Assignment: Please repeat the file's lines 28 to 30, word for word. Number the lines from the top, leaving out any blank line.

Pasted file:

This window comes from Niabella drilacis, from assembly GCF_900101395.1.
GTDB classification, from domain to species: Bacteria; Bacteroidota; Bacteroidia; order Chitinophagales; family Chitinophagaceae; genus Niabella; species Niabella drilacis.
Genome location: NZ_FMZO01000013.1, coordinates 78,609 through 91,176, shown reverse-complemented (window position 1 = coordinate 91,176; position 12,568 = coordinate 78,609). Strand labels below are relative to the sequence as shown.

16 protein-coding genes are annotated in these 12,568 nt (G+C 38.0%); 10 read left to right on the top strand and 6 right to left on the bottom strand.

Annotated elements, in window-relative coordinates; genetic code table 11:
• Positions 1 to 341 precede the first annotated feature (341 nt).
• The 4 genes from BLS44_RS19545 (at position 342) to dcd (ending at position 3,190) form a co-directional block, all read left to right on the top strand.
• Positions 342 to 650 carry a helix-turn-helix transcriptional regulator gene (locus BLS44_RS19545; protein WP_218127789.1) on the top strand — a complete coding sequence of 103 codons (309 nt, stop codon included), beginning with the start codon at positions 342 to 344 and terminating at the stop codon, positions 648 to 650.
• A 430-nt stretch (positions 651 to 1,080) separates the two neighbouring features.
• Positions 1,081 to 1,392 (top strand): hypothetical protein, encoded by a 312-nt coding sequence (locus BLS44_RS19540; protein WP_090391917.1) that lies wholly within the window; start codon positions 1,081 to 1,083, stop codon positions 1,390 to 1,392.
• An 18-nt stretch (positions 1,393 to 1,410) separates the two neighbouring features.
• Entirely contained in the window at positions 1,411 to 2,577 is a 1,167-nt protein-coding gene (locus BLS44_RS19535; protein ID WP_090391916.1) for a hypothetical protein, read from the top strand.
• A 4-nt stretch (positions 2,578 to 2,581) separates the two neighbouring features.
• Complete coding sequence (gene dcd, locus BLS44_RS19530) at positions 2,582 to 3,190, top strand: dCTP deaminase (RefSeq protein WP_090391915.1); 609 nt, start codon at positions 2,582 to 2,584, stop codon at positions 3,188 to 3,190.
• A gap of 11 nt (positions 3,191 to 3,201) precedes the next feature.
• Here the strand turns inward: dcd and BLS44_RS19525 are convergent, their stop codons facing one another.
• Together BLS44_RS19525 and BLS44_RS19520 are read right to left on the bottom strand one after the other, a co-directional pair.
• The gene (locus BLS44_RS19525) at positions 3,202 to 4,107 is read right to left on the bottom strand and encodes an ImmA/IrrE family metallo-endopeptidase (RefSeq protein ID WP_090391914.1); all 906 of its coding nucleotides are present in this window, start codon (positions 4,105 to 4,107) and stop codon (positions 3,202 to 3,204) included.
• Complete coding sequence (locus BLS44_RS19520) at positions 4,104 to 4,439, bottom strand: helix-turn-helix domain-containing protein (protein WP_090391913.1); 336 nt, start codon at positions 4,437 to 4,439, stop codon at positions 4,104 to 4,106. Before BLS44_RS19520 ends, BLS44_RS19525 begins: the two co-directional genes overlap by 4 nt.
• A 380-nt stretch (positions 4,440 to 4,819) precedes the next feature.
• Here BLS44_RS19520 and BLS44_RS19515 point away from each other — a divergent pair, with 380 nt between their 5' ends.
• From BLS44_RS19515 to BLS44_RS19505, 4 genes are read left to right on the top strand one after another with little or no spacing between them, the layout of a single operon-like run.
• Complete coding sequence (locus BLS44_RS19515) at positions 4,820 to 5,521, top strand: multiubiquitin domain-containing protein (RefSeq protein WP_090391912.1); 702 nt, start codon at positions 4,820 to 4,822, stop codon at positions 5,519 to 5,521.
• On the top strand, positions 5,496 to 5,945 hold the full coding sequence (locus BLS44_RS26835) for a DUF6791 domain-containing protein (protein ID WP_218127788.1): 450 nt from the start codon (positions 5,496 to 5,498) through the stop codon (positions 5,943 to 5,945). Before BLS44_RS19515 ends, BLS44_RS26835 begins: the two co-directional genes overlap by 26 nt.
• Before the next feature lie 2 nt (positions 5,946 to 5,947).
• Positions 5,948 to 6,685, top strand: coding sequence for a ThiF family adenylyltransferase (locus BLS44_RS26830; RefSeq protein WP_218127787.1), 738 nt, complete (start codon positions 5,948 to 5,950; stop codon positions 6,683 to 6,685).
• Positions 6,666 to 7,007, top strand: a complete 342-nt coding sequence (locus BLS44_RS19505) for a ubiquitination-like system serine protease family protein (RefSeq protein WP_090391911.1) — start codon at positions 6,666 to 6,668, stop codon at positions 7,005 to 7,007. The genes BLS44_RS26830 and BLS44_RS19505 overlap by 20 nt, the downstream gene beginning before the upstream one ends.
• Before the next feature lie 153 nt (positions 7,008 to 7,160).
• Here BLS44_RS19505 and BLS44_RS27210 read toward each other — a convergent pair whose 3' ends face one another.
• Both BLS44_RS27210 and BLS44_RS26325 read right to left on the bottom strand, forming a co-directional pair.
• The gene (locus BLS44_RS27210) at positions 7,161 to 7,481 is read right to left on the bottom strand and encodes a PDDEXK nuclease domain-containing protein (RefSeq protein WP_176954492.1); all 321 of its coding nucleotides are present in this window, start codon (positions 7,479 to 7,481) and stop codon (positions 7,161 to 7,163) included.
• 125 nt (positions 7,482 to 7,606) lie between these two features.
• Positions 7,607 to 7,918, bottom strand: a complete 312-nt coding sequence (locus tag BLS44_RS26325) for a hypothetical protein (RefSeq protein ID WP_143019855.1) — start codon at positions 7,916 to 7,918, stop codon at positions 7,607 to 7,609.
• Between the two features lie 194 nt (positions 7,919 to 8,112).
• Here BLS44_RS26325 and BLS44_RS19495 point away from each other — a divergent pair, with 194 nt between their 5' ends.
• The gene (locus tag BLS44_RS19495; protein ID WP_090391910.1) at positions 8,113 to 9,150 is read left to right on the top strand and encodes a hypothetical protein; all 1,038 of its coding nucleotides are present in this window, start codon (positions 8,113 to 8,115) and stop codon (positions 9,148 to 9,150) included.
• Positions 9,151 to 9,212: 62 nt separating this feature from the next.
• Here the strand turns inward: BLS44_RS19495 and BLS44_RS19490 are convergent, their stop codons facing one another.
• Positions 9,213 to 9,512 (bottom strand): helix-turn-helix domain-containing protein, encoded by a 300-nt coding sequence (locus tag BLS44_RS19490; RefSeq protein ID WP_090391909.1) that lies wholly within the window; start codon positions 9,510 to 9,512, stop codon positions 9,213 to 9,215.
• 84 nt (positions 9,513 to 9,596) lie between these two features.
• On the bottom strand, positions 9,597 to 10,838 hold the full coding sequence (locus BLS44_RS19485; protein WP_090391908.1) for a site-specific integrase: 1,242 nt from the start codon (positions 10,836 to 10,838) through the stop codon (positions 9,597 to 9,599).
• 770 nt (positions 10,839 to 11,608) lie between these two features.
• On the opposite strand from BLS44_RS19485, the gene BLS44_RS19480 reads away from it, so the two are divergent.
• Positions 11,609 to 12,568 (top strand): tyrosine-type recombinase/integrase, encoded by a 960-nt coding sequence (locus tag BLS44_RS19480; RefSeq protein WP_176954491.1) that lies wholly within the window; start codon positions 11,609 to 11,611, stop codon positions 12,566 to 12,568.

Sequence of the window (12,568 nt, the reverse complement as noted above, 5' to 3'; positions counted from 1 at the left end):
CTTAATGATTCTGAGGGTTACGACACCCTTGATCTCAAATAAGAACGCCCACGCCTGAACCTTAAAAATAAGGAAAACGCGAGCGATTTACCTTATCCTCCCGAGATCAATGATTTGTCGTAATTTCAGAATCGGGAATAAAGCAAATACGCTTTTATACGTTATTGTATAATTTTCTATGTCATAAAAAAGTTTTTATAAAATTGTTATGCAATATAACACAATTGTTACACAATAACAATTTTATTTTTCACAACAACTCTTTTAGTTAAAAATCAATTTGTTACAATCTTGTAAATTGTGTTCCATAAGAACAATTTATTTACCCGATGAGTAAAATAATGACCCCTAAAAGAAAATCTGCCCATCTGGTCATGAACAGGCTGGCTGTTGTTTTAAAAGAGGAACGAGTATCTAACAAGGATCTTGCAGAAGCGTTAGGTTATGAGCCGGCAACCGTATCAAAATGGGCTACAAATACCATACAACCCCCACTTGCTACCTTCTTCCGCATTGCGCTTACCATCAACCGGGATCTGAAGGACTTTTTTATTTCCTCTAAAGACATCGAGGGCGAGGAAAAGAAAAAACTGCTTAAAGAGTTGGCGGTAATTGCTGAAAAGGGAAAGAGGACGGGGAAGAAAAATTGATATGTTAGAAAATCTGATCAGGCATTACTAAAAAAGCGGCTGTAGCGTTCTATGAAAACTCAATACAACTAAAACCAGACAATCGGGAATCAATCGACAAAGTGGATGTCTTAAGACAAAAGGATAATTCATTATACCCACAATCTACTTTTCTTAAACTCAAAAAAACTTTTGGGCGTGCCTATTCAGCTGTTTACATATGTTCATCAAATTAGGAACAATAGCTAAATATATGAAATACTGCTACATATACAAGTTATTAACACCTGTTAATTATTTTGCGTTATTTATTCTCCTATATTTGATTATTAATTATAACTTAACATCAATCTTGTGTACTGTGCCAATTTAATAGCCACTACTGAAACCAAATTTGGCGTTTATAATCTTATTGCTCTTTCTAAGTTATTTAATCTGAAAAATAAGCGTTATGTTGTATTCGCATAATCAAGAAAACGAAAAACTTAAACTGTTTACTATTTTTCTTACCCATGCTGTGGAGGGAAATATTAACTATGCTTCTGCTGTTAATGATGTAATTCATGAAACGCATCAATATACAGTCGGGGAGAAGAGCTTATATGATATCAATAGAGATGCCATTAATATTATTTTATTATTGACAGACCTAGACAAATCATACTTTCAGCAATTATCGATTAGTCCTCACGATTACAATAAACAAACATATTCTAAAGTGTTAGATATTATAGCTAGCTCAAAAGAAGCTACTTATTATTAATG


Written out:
• Before the next feature lie 153 nt (positions 7,008 to 7,160).
• Here BLS44_RS19505 and BLS44_RS27210 read toward each other — a convergent pair whose 3' ends face one another.
• Both BLS44_RS27210 and BLS44_RS26325 read right to left on the bottom strand, forming a co-directional pair.